Readings for your Humanist Wedding

One of the perks of being a celebrant is that I get to read poems every day.

Apart from the Poet Laureate, and the odd English teacher, who else can say that?

For a couple, the main attraction of a humanist wedding is getting to talk about love in your own words, but sometimes you want to say things that express your love better than you can and that’s where poetry comes in. Poetry’s power is that it turns one person’s perceptions into words that express universal feelings, and the poems that do that best resonate with us for generations.

I’m always looking out for interesting ways to talk about love, and when I find something new, I share it with my Celebrate People colleagues and we add it to the collection that we share with our couples. Having said that, not everything that’s new to me is recent. Hafiz was a Sufi poet in 14th century Persia, and it was Libby McArthur who introduced me to this.

It happens all the time in heaven,

And some day

It will begin to happen

Again on earth –

That men and women who are married,

And men and men who are


And women and women

Who give each other


Often will get down on their knees

And while so tenderly

Holding their lover’s hand,

With tears in their eyes,

Will sincerely speak, saying,

“My dear,

How can I be more loving to you;

How can I be more


Readings come and go in popularity. “I do, I will, I have” was written by Ogden Nash almost a hundred years ago, but for some reason, it’s one of the most popular pages on my blog. Here’s another of his typically acerbic verses, which still goes down well when it’s delivered with a bit of topspin… It’s called “A Word to Husbands”

To keep your marriage brimming,

With love in the loving cup,

Whenever you’re wrong, admit it;

Whenever you’re right, shut up.

Not everyone wants to be a smart-aleck though. Delivered well, this one always reduces me to tears. It’s “I carry your heart with me” by E.E. Cummings and it dates from 1952 (which is all the more surprising when you notice that that he deliberately chose not to use any Capital Letters… I think they called it ‘avant garde’ then).

i carry your heart with me (i carry it in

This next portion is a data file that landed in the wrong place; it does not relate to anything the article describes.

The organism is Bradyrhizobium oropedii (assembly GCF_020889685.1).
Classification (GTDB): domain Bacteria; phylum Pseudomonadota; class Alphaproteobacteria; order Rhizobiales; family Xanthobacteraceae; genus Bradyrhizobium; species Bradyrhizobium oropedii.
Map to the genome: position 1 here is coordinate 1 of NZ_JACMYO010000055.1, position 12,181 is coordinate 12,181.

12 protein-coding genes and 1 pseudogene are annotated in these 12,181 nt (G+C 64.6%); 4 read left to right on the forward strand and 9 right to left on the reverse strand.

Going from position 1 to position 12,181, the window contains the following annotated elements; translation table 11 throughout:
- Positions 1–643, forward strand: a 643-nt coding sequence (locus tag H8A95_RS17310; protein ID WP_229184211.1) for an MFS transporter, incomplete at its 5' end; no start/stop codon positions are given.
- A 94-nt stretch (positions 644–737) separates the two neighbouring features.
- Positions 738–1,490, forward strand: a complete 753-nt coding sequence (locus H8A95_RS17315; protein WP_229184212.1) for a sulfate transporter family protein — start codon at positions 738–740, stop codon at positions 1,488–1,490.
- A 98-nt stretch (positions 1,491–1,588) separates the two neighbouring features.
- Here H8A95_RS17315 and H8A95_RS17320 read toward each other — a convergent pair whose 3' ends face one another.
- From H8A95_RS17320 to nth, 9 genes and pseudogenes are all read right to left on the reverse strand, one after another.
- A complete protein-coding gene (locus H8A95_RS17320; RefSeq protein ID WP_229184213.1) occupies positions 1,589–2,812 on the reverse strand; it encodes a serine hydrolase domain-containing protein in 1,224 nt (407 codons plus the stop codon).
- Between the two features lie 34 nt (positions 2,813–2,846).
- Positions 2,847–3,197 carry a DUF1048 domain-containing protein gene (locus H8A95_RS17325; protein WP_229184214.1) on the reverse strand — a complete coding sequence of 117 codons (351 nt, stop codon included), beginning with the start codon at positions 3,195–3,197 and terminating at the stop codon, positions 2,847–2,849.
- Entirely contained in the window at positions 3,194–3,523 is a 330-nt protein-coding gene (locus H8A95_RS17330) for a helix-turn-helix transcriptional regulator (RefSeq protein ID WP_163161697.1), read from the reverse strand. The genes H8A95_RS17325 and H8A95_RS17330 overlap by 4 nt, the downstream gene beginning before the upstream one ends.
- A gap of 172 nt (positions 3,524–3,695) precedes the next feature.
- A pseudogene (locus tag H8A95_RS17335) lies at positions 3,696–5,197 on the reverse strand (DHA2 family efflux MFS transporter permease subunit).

my heart)  I am never without it (anywhere

i go you go, my dear: and whatever is done

by only me is your doing, my darling)

I fear

no fate (for you are my fate, my sweet) I want

no world (for beautiful you are in my world, my true)

and it’s you are whatever a moon has always meant

and whatever a sun will always sing is you

here is the deepest secret nobody knows

(here is the root of the root and the bud of the bud

and the sky of the sky of a tree called life; which grows

higher than the soul can hope or mind can hide)

and this is the wonder that’s keeping the stars apart

i carry your heart (i carry it in my heart)

It’s tough to read though, so if you like it, give yourself plenty of time to rehearse.

By the way, it’s a matter of courtesy to name the poet whose work you’re reading, if you know it. It’s the least we can do to show gratitude for their inspiration.

Talking of inspiration, where do you find it? The Poetry Foundation (where that Cummings poem comes from) is a good place to start, and there are a number of good, short anthologies out there too.

Daisy Goodwin’s anthology “Essential Poems to Fall in Love With” is a great place to start. Especially if you take it to bed with your partner and a couple of glasses of whatever you like to drink late at night. You can read about it here

Prose writers have lots to offer too. I think that Pelagia’s father’s speech from ‘Captain Corelli’s Mandolin’ is so well known now that I don’t need to quote it here, but another reading that’s becoming deservedly ever more popular is this one, by Neil Gaiman, who wrote it for the wedding of his friends Sxip and Shirley in 2017. It’s called “All I Know About Love”.

I’m not going to quote it all, but these lines struck a chord.

So this is everything I have to tell you about love and marriage: nothing,

like a book without pages or a forest without trees.
Because there are things you cannot know before you experience them.

Because no study can prepare you for the joys or the trials.

Because nobody else’s love, nobody else’s marriage, is like yours,

and it’s a road you can only learn by walking it,

a dance you cannot be taught,

a song that did not exist before you began, together, to sing.

I and my Celebrate People colleagues collect these gems and share them with the couples we marry. Sometimes, in their ceremonies, they share with us poems we’ve never come across, and that’s a real joy, because we can then share them with the others we’re yet to meet.

Writing your ceremony is a profoundly creative act. I hope you enjoyed these verses; if you’d like to read more, you know what to do…

  1. Lauren & Alistair's Humanist Wedding at Surgeons Quarter - Tim Maguire left a comment on January 15, 2023 at 7:09 am

    […] a reading from Captain Corelli’s Mandolin, chosen and delivered by Rachel, Alistair & Lauren spoke the traditional vows before […]

Leave a Comment

Your email address will not be published. Required fields are marked *